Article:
Cairo: Saudi Arabia’s labour authorities have outlined rules for employers regarding the actions to be taken if a domestic worker goes missing.
A government platform responsible for domestic labour affairs in the kingdom has said that in the event of a house worker’s absence or escape before an iqama or residency permit is issued, the employer must file an “absenteeism” report with the General Directorate of Passports.
However, if the absence or escape occurs after an iqama has been issued, a related report should be filed via the employer’s account on the Absher platform linked to the Interior Ministry.
These guidelines come weeks before the start of Ramadan when the demand for domestic workers usually increases in the kingdom. The authorities have recently sought to regulate the domestic labour market.
To this end, the Ministry of Human Resources launched Musaned, a platform responsible for domestic labour, to help customers learn about their rights and duties, and related services including visa issuance, recruitment requests, and the contractual relationship between the employer and the worker.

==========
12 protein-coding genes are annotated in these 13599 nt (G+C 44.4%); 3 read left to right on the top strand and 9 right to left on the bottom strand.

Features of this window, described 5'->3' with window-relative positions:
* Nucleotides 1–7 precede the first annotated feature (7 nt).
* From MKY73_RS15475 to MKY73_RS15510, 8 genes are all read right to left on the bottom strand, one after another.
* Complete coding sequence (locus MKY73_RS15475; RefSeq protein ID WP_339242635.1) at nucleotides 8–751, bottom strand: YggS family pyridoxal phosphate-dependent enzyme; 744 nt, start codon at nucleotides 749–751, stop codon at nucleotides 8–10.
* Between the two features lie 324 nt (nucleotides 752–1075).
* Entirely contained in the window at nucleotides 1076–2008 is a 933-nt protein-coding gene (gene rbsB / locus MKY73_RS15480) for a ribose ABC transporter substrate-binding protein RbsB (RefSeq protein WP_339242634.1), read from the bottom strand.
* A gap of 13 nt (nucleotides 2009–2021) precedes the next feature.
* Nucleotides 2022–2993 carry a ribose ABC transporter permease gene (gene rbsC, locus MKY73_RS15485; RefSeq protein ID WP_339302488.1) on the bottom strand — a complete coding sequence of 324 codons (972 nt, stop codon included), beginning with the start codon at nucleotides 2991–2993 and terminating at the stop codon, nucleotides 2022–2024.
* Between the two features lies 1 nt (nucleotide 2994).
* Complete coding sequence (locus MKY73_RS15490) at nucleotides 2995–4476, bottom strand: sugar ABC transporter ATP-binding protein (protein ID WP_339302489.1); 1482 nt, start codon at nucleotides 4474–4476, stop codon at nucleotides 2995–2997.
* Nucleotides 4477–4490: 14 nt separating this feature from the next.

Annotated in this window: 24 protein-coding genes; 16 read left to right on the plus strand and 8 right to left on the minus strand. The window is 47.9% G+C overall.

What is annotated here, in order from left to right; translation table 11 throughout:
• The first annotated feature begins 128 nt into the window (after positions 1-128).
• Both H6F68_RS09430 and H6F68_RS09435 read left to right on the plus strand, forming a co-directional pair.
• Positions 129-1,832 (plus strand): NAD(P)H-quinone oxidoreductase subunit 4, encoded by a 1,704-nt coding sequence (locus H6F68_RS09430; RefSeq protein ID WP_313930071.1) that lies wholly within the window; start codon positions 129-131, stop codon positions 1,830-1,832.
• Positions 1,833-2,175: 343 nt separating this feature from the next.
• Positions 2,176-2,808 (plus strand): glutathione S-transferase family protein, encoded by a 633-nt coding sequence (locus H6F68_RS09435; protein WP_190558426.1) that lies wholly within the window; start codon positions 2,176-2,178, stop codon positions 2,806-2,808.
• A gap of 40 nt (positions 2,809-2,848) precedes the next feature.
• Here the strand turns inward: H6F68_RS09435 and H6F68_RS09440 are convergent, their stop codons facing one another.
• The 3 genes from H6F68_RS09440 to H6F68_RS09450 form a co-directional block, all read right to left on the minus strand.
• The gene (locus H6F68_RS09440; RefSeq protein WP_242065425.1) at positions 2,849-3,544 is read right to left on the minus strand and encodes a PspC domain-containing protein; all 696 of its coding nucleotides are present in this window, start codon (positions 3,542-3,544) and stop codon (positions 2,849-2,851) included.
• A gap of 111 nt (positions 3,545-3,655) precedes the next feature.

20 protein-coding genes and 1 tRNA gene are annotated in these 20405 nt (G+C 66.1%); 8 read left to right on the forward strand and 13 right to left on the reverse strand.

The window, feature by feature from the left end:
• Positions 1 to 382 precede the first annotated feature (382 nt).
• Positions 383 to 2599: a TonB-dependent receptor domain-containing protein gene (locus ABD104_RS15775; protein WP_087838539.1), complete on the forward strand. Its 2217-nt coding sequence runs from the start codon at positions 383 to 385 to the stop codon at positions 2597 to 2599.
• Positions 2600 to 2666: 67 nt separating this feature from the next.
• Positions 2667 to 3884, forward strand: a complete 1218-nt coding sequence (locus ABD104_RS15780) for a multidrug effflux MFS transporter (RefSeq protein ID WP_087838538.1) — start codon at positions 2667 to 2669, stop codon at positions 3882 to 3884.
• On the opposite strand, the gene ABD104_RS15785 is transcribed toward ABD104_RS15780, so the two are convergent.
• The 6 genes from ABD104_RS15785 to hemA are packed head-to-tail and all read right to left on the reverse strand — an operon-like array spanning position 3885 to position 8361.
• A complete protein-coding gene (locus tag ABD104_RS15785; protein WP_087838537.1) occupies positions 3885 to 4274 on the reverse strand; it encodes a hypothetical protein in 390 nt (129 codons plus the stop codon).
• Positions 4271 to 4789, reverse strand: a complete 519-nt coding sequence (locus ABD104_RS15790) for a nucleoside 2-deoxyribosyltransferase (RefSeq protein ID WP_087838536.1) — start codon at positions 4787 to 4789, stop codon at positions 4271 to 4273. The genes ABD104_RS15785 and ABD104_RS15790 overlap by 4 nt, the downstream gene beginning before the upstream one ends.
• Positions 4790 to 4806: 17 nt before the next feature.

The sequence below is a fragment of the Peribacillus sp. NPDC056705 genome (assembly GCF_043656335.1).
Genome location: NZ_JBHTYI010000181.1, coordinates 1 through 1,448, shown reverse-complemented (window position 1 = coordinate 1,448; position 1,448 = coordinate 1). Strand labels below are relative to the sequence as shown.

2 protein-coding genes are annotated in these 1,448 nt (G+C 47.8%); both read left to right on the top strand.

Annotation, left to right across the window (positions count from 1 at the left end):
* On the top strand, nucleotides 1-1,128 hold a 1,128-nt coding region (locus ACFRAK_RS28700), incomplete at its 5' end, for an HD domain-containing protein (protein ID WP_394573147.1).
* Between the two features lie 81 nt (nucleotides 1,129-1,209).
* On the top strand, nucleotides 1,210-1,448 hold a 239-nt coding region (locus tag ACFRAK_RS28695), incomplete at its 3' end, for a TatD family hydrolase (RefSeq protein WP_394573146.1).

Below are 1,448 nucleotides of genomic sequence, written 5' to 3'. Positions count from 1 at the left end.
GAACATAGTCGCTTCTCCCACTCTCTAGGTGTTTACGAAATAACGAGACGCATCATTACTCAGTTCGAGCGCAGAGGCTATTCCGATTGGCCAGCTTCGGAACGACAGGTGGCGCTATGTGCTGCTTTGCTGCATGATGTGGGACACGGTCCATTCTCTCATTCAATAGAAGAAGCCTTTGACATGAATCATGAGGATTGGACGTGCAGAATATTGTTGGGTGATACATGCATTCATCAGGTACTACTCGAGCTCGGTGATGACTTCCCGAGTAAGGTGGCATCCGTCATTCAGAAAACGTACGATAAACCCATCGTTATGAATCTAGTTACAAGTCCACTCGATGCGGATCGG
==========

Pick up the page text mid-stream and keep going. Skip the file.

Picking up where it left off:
The ministry has emphasised the necessity of conducting contracts via Musaned, being the official recruitment platform.
Last October, Saudi Arabia unveiled new rules for employing domestic workers, setting the worker’s minimum age at 21 years as part of efforts to preserve contractual rights. The regulations specify, among other things, that all dates in the domestic worker’s contract are calculated according to the Gregorian calendar unless stated otherwise in the contract, and invalidate any terms contradicting these rules unless they are more beneficial to the worker.
The regulations also stress that dues owed to the worker or their heirs are considered first-degree debts.
The contract should have a fixed duration, and if not, it will be considered renewable for one year from the date the worker starts the job.
According to the new rules, the house worker’s daily working hours are set at 10 hours, and the employee is entitled to weekly paid successive 24-hour rests.
The employer is prohibited from withholding the domestic worker’s passport, other personal documents, or belongings.
Domestic workers in Saudi Arabia include housekeepers, drivers, housemaids, cleaners, cooks, guards, farmers, live-in nurses, tutors, and nannies.”